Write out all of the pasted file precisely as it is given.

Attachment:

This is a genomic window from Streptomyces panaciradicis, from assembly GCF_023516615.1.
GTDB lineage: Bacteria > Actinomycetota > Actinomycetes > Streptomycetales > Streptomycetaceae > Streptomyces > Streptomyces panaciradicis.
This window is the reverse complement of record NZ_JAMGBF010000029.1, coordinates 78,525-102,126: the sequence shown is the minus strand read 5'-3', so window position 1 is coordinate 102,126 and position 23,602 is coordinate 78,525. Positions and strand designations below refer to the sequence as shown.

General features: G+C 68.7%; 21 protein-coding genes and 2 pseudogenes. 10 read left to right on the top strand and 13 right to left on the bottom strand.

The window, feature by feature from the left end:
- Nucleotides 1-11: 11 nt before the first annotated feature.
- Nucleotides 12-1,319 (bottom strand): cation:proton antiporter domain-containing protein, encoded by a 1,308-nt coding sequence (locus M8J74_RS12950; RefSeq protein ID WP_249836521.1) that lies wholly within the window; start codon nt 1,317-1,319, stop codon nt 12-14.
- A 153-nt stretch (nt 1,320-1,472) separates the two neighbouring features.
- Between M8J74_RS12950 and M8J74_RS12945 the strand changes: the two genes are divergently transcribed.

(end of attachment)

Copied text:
This is a genomic window from Streptomyces panaciradicis, from assembly GCF_023516615.1.
GTDB lineage: Bacteria > Actinomycetota > Actinomycetes > Streptomycetales > Streptomycetaceae > Streptomyces > Streptomyces panaciradicis.
This window is the reverse complement of record NZ_JAMGBF010000029.1, coordinates 78,525-102,126: the sequence shown is the minus strand read 5'-3', so window position 1 is coordinate 102,126 and position 23,602 is coordinate 78,525. Positions and strand designations below refer to the sequence as shown.

General features: G+C 68.7%; 21 protein-coding genes and 2 pseudogenes. 10 read left to right on the top strand and 13 right to left on the bottom strand.

The window, feature by feature from the left end:
- Nucleotides 1-11: 11 nt before the first annotated feature.
- Nucleotides 12-1,319 (bottom strand): cation:proton antiporter domain-containing protein, encoded by a 1,308-nt coding sequence (locus M8J74_RS12950; RefSeq protein ID WP_249836521.1) that lies wholly within the window; start codon nt 1,317-1,319, stop codon nt 12-14.
- A 153-nt stretch (nt 1,320-1,472) separates the two neighbouring features.
- Between M8J74_RS12950 and M8J74_RS12945 the strand changes: the two genes are divergently transcribed.